Do you have some more specific examples of what you can do in C# in a much more sophisticated way than in Java?
 
Henry Wong
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Jacob Pressures wrote:
Why is Java so popular? Why hasn't it been replaced? Is it all politics against Microsoft? Or price issues? Can a person love Java coming from C#?


Well, if you want a data point... I code in both Java and C#, although admittedly, these days, I am more using C (with a little C++) more than either Java or C#. Personally, if I had to choose, I like C# more than Java, and the reason would be that I like Visual Studios more than Eclipse.

Henry
 
Winston Gutkowski
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Jacob Pressures wrote:Hi, It is not my intentions to insult anyone or Java. I have a new job offer and they are sending me to 2 months training on Java. I'm familiar with C#. I'm not a well experienced programmer. I still consider myself entry level but I'm familiar with the N-tier architecture, design patterns, web services, etc. I've just not done a lot of coding.

Well, first off: Java is about 6-10 years older than C#, which really only became a major "product" after MS got sued for trying to "Microsoftize" Java; so there's probably several things that the development team were able to learn from perceived "mistakes" in Java.

Not being a C# expert, I can't really comment, but from what I've seen, I really like the "properties"; and also the fact that literals behave like objects.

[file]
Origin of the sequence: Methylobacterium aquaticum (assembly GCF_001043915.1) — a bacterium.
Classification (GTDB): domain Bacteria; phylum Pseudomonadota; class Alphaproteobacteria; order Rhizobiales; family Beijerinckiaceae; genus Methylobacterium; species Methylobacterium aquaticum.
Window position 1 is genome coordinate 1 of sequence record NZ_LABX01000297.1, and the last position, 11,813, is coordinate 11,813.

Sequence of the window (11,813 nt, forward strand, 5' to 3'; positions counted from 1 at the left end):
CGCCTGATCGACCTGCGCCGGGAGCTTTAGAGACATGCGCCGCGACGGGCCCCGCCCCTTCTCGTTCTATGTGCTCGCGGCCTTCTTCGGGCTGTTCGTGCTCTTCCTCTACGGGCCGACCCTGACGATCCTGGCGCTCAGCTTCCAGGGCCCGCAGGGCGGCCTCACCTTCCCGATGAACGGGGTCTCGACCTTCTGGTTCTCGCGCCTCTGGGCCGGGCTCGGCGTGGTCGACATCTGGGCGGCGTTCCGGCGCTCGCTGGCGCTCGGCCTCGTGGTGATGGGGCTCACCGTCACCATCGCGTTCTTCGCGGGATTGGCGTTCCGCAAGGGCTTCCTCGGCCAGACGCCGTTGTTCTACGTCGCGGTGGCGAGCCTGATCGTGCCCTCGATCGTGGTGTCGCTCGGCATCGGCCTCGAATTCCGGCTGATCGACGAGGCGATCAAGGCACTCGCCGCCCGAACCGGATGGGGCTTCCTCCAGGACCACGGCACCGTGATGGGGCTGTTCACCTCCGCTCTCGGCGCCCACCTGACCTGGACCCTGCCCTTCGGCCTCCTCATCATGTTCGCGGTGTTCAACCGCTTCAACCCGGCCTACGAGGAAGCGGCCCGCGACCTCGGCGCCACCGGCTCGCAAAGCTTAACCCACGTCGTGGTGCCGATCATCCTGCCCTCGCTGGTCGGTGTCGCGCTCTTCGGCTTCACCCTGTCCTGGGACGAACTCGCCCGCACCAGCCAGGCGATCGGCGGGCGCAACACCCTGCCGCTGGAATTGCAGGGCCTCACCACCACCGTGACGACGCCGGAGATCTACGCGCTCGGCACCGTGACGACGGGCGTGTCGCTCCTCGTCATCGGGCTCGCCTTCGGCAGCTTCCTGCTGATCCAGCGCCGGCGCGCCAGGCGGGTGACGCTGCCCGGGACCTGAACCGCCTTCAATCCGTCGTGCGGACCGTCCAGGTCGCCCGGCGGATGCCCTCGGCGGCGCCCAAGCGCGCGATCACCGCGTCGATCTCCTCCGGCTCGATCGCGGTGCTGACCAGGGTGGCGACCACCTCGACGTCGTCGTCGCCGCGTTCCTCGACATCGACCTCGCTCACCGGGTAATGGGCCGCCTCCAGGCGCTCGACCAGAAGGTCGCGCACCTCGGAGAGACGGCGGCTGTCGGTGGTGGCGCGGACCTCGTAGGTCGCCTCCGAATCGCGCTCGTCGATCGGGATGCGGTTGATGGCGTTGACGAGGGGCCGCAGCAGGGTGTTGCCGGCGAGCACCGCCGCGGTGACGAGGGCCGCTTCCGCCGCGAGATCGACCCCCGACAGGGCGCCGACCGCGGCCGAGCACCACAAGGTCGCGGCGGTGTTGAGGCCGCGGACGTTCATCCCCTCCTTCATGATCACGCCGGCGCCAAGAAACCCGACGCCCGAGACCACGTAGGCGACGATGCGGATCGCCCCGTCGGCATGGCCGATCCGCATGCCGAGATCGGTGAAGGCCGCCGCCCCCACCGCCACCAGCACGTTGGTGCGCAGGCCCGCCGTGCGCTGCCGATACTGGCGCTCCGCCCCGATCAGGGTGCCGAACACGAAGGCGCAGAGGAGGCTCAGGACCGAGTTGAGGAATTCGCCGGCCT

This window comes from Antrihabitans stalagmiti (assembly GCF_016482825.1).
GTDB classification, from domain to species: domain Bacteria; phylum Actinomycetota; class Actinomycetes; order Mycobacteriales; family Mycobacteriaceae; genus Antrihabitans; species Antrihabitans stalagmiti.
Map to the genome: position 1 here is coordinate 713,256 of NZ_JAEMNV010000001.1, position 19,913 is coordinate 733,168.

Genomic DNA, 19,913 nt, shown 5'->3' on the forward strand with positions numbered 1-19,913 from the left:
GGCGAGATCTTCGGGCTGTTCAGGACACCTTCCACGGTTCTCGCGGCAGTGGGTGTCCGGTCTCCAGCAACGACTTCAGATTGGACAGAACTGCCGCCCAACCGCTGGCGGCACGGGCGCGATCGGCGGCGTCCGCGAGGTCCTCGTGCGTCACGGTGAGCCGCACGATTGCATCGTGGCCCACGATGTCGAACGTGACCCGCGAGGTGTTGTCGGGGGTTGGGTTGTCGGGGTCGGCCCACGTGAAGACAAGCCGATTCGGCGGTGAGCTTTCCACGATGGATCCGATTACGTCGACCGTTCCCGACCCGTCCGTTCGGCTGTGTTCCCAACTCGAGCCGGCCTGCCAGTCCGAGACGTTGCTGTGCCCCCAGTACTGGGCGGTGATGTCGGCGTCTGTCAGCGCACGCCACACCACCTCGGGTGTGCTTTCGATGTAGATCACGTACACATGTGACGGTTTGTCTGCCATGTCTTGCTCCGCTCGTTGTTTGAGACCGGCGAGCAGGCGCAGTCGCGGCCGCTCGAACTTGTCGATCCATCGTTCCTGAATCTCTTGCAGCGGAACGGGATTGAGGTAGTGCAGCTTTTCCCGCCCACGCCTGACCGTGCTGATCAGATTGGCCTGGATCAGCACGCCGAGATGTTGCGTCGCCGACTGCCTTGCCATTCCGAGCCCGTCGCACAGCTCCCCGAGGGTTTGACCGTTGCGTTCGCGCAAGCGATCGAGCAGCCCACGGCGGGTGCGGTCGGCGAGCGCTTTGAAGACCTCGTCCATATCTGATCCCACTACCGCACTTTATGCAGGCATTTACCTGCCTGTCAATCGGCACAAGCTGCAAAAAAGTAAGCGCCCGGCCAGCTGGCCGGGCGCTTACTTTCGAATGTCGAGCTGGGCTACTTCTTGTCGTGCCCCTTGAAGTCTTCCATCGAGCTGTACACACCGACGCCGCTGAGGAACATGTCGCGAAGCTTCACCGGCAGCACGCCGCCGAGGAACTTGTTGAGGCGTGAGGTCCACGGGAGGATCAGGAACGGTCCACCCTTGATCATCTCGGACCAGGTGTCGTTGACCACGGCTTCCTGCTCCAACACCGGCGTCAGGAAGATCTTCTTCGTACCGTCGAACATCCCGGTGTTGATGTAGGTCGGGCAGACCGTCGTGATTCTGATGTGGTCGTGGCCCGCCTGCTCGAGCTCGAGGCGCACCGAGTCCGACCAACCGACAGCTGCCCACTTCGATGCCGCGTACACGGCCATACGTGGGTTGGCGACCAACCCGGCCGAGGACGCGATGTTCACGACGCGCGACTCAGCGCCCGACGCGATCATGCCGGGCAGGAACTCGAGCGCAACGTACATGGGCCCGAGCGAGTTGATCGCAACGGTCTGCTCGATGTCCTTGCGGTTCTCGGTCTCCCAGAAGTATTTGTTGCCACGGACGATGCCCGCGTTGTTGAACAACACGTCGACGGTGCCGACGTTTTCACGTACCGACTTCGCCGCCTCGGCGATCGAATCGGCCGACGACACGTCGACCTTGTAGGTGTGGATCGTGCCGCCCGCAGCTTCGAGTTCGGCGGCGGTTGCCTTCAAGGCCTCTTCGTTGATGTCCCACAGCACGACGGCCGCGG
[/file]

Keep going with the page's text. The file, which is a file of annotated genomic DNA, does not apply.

However, I really dislike the implementation of 'final'. It seems way more complex than in Java, with "sealing" layered on top of it all, rather than just having it mean "you CAN'T override (or change, or extend) this ... EVER".

I read an interesting article somewhere where a high-up as much as admitted that the reason for it was to deal with "legacy" software (if I can find it again, I'll post the link) - and it may be worth remembering that .NET itself was (or started out life as) an improvement to the God-awful COM framework.

I'd also say that Java has C# beat when it comes to WORA. Maybe not theoretically, but pretty much all Windows boxes run a JVM; I'm not aware of too many Unix/Linux systems that run .NET though.

Now that may have something to do with "anti-MS" bias (I'm certainly guilty of it myself ) but, given their previous track record, I think that some clients may worry that by choosing .NET exclusively, they might "paint themselves into an MS corner".

My 2¢.

Winston
 
Matthew Brown
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Winston Gutkowski wrote:However, I really dislike the implementation of 'final'. It seems way more complex than in Java, with "sealing" layered on top of it all, rather than just having it mean "you CAN'T override (or change, or extend) this ... EVER".


In practice you use the word sealed instead of final for classes and methods to prevent overriding/inheritance, and readonly instead of final for member variables to prevent them being changed, and they behave exactly the same. What's the objection, exactly?
 
Matthew Brown
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For me, the biggest difference is that C# moves faster than Java, for various reasons. Before C# 3 there really wasn't a lot of difference. But since then it's brought in a number of features that Java either hasn't, or picked up later (try-with-resources in Java 7, and lambda expressions in Java 8 being a couple of examples).